@ALAN – Ok advance is the wrong word, but it is exposing a part that intact males only expose during arousal, so it appears inappropriate to us. In ancient Greece men were nude at the gymnasium, during wrestling, the olympics etc and showing one’s glans was considered the height of bad manners because of this insinuation of arousal. You were never considered truly naked unless the foreskin was retracted. Foreskin restoration techniques were invented at this time by Jewish men wishing to live in Greece, when the rabbis found out this was going on they invented the much more severe Brit Milah which removes the entire foreskin not just the tip, this is the circumcision style practiced today.

      Reply to Comment
    28. Alfred Schram

      There are numerous, peer-reviewed scientific articles refuting commonly claimed benefits of circumcision. A short list:
      1. Bollinger, D. and Van Howe, R., “ALEXITHYMIA AND CIRCUMCISION TRAUMA: A PRELIMINARY INVESTIGATION”, International Journal of Men’s Health (2011); 184-195.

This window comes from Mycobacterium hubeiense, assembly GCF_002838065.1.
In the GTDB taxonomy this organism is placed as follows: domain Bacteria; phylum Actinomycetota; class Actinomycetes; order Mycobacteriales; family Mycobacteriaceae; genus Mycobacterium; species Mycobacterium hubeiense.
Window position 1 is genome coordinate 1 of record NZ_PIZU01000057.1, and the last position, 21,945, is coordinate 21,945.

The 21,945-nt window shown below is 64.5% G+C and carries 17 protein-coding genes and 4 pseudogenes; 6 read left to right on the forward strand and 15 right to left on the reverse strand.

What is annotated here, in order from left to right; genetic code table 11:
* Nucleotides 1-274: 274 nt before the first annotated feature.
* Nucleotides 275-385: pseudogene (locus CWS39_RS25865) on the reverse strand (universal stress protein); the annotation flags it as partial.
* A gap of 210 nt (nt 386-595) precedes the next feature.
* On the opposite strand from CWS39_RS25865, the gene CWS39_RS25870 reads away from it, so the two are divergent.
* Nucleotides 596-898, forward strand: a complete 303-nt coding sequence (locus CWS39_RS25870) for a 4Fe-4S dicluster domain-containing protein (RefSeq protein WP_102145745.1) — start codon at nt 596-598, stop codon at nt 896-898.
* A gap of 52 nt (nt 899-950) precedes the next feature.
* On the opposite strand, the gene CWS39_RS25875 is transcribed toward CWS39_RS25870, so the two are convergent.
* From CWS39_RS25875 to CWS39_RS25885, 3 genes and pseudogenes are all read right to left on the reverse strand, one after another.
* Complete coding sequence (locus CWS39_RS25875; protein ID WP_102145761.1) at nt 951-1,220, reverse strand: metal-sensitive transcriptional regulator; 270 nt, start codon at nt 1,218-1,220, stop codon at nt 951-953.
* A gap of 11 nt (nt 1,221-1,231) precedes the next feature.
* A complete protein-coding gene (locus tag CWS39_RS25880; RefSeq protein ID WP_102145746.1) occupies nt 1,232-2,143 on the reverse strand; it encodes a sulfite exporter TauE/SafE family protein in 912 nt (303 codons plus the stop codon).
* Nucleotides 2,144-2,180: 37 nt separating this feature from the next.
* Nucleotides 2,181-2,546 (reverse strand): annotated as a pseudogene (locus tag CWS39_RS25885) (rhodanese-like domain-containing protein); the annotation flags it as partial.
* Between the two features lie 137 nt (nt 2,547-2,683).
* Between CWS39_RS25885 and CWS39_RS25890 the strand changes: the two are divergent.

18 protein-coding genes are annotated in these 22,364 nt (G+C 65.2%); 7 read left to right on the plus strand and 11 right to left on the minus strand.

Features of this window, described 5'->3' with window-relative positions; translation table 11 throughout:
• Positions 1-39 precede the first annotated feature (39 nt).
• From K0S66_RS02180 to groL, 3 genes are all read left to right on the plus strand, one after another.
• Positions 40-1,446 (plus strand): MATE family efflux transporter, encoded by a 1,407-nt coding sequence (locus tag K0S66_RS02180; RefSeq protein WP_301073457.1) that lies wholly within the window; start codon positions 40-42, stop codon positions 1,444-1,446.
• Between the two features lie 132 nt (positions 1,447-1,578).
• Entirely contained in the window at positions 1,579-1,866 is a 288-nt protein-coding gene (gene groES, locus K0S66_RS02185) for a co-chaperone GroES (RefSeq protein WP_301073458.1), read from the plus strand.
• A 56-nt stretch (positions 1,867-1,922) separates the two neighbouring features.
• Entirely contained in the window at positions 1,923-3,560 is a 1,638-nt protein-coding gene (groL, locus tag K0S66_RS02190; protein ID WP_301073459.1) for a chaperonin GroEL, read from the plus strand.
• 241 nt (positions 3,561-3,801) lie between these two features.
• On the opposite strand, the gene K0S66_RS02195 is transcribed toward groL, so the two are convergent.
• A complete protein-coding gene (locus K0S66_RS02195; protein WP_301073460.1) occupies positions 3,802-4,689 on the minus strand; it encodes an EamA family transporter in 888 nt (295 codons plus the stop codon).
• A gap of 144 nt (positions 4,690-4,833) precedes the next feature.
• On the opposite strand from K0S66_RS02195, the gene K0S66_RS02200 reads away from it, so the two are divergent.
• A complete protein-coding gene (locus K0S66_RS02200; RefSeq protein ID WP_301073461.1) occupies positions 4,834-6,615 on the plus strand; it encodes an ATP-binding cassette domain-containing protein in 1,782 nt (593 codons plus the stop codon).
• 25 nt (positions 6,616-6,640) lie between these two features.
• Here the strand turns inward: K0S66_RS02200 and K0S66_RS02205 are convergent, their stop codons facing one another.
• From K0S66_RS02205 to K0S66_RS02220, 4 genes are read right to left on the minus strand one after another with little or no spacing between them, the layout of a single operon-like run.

2. Frisch, M., Lindholm, M., and Gronbaek, M., “MALE CIRCUMCISION AND SEXUAL FUNCTION IN MEN AND WOMEN: A SURVEY-BASED CROSS-SECTIONAL STUDY IN DENMARK”, International Journal of Epidemiology (2011), 1-15.
      4. Fox, M., and Thomson, M., “HIV/AIDS AND CIRCUMCISION: LOST IN TRANSLATION”. Journal ofMedical Ethics 36 (2010); 798-801.
      5. Green, L. et al., “MALE CIRCUMCISION AND HIV PREVENTION:INSUFFICIENT EVIDENCE AND NEGLECTED EXTERNAL VALIDITY”. American Journal of preventive Medicine 39 (2010): 479-482.
      6. Connolly, C., et al., South African Medical Journal 98 (2008); 789-794.